In the past 15 years, there have been a substantial number of rigorous studies examining the effectiveness of various treatments for child trauma and posttraumatic stress disorder (PTSD). Although a number of review articles exist, many have focused on randomized controlled trials or specific treatment methodologies, both of which limit the ability to draw conclusions across studies and the statistical power to test the effect of particular treatment characteristics on treatment outcomes. The current study is a review and meta-analysis of 74 studies examining treatments for children exposed to violence. After reviewing the literature, we examined the relationship of a variety of treatment characteristics (e.g., group or individual treatments) and sample characteristics (e.g., average age) on treatment effect sizes. Results indicated that individual therapies and those with exposure paradigms within a cognitive-behavioral therapy or skills-building framework show the most promise, but treatment is somewhat less effective for those with more severe symptomology and for younger children. Future treatments should consider the developmental and social contexts that may impede treatment progress for young children and consider how best to develop the effectiveness of group interventions that can be readily delivered in settings of mass trauma. © 2015 Wiley Periodicals, Inc.

  5. Experience of family members providing care for HIV-exposed children: beginning of the trajectory

    Directory of Open Access Journals (Sweden)

    Willyane de Andrade Alvarenga

    Full Text Available During and after pregnancy, mothers with HIV can undergo treatment that is capable of preventing vertical transmission (VT to their babies. The purpose of this study was to analyze the experience of family members that provide care for children whose mothers have HIV, to reduce the risk of VT, with emphasis on the beginning of this trajectory. This study was based on the qualitative approach and Symbolic Interactionism was adopted as a theoretical framework. A total of 36 family members participated in the study, all of whom were carers of children aged up to 18 months and waiting for confirmation of the HIV diagnosis. Data were collected in a hospital in north-eastern Brazil, between December 2012 and February 2013, and examined by means of content analysis. Child care began during pregnancy, when the possibility of the child having HIV was expected. Some had previous experience in providing care for exposed children. Understanding the early trajectory of care will help find ways to provide better support for carers during the trajectory of diagnosis confirmation.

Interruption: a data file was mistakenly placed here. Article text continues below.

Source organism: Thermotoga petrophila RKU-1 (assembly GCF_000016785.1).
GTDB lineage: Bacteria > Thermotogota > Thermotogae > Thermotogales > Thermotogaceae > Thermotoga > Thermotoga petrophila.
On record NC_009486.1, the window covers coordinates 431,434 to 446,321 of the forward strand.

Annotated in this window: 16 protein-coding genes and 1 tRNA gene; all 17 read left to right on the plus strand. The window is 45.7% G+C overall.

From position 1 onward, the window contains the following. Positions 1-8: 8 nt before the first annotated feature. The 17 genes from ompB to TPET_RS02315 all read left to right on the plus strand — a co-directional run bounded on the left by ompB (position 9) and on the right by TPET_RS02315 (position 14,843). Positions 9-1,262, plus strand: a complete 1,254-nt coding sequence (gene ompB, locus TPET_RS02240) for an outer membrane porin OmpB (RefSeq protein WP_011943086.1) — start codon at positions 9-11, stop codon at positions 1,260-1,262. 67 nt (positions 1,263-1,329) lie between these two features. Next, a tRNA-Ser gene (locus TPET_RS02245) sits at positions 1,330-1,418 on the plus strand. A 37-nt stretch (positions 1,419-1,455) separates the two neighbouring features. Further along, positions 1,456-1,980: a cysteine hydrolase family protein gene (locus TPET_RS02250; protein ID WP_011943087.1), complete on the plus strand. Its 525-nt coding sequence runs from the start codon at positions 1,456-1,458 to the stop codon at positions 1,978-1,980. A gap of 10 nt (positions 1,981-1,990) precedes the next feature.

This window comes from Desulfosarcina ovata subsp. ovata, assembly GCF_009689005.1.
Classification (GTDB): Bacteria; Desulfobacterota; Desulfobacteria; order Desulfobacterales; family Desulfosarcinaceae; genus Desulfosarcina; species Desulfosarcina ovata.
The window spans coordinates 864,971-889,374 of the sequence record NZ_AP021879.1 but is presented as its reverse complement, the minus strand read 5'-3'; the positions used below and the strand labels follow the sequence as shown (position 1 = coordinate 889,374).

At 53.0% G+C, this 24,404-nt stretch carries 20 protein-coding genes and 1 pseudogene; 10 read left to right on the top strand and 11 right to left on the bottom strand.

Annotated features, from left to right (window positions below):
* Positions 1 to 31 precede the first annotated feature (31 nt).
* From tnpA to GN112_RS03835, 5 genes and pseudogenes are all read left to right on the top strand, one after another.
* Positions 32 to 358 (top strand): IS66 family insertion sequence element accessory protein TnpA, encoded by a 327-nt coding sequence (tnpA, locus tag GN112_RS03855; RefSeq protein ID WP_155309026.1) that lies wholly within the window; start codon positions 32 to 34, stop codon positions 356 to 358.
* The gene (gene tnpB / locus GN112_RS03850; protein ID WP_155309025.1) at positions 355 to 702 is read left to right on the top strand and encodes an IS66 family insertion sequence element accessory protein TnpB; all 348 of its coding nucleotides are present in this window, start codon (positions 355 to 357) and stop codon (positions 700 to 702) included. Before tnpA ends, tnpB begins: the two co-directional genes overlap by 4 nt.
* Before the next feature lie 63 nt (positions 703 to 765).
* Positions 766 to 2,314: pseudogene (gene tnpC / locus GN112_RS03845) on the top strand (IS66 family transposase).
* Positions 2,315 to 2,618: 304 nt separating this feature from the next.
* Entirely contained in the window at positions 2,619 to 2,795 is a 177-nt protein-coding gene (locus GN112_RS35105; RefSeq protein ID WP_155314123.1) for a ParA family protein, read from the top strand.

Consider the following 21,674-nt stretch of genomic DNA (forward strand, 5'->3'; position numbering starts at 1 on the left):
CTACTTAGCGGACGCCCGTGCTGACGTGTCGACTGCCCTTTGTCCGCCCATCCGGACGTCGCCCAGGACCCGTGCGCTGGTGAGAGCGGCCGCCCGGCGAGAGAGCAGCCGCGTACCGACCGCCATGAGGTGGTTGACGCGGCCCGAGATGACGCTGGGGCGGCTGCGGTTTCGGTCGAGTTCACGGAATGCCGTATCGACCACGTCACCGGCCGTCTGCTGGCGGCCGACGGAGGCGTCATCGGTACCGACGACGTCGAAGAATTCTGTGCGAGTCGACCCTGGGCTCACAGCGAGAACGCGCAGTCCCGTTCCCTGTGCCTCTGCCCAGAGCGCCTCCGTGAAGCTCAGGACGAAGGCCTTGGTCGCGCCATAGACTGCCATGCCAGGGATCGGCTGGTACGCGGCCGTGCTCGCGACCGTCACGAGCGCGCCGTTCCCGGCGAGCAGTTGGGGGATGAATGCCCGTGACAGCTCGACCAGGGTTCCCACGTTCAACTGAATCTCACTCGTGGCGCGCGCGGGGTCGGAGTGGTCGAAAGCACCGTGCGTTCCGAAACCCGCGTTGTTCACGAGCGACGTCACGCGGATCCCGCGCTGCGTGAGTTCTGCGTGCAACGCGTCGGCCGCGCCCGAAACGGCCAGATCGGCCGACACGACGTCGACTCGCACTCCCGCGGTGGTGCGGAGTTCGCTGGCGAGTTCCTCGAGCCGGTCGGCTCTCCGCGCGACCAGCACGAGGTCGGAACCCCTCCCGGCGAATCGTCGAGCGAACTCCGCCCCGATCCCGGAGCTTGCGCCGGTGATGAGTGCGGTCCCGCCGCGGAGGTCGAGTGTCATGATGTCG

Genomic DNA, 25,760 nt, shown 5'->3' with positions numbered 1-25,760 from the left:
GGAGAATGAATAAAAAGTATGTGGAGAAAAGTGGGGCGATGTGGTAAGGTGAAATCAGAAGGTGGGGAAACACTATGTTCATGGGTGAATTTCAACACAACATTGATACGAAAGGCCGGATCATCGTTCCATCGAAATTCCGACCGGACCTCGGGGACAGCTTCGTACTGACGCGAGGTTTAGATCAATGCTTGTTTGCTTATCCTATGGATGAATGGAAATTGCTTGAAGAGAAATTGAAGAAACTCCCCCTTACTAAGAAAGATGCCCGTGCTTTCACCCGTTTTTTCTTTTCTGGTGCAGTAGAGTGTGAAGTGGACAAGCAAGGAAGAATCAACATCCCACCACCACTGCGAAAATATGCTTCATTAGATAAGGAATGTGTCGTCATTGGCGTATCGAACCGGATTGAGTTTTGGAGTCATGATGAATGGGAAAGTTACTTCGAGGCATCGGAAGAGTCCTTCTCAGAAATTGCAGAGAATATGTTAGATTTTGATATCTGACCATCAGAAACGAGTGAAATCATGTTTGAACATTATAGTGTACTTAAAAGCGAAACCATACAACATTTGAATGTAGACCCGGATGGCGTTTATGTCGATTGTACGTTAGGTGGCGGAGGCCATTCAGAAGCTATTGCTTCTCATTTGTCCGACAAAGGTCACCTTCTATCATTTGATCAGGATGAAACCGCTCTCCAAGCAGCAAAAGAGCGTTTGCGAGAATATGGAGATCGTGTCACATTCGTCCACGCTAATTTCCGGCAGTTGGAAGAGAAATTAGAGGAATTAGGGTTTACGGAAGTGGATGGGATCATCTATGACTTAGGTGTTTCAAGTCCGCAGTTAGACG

6. Reading Development in Typically Developing Children and Children with Prenatal or Perinatal Brain Lesions: Differential School Year and Summer Growth

    Science.gov (United States)

    Demir-Lira, Özlem Ece; Levine, Susan C.

    2016-01-01

    Summer slide, uneven growth of academic skills during the calendar year, captures the fact that the learning gains children make during the school year do not continue at the same pace over the summer, when children are typically not in school. We compared growth of reading skills during the school year and during the summer months in children…

  7. Depression, suicide ideation, and thyroid tumors among ukrainian adolescents exposed as children to chernobyl radiation.

    Science.gov (United States)

    Contis, George; Foley, Thomas P

    2015-05-01

    The Chernobyl Childhood Illness Program (CCIP) was a humanitarian assistance effort funded by the United States Congress. Its purpose was to assist the Ukrainian Government to identify and treat adolescents who developed mental and physical problems following their exposure as young children to Chernobyl radiation. Thirteen years after the Chernobyl nuclear plant accident in 1986, the CCIP examined 116,655 Ukrainian adolescents for thyroid diseases. Of these, 115,191 were also screened for depression, suicide ideation, and psychological problems. The adolescents lived in five of Ukraine's seven most Chernobyl radiation contaminated provinces. They were up to 6 years of age or in utero when exposed to nuclear fallout, or were born up to 45 months after Chernobyl. Ukrainian endocrinologist and ultrasonographers used physical examination and ultrasonography of the neck to evaluate the adolescents for thyroid tumors. The adolescents were then screened for depression by the Children's Depression Inventory (CDI). After this, Ukrainian psychologists conducted individual psychological interviews to corroborate the adolescents' CDI responses. Papillary thyroid carcinoma was diagnosed in eight adolescents, a high prevalence rate similar to that reported by other studies from the Soviet Union. Screening identified thyroid nodules in 1,967 adolescents (1.7%). Depression was diagnosed in 15,399 adolescents (13.2%), suicide ideation in 813 (5.3%), and attempted suicide in 354 (2.3%). Underlying components of the participants' depression were negative mood, interpersonal difficulties, negative self-esteem, ineffectiveness, and anhedonia. Depression was greater in females (77%). Those with thyroid and psychological problems were referred for treatment. The adolescents screened by CCIP represent the largest Ukrainian cohort exposed to Chernobyl radiation as children who were evaluated for both thyroid tumors and depression. The group had an increased prevalence of thyroid cancer

  8. Effects of prenatal alcohol exposure and attention-deficit/hyperactivity disorder on adaptive functioning.

    Science.gov (United States)

    Ware, Ashley L; Glass, Leila; Crocker, Nicole; Deweese, Benjamin N; Coles, Claire D; Kable, Julie A; May, Philip A; Kalberg, Wendy O; Sowell, Elizabeth R; Jones, Kenneth L; Riley, Edward P; Mattson, Sarah N

    2014-05-01